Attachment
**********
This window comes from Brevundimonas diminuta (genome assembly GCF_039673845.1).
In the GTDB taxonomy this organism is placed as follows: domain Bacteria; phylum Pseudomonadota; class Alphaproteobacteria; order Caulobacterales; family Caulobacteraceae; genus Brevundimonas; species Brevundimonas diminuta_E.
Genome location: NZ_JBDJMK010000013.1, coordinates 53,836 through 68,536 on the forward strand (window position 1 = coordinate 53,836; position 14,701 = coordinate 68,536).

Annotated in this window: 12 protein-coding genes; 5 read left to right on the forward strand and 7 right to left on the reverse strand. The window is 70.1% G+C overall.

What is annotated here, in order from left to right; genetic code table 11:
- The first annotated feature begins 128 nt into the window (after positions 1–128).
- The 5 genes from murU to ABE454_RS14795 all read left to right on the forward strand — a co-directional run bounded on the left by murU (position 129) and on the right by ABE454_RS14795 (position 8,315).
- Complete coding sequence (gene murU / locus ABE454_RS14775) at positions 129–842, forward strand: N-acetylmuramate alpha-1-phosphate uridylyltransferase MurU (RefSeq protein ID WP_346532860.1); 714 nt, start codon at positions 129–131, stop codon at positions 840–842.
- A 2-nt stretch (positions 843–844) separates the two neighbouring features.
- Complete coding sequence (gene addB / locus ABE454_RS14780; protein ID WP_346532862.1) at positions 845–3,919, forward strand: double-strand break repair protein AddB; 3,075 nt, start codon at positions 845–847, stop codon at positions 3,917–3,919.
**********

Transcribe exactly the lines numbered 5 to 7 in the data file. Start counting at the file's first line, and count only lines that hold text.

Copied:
What is annotated here, in order from left to right; genetic code table 11:
- The first annotated feature begins 128 nt into the window (after positions 1–128).
- The 5 genes from murU to ABE454_RS14795 all read left to right on the forward strand — a co-directional run bounded on the left by murU (position 129) and on the right by ABE454_RS14795 (position 8,315).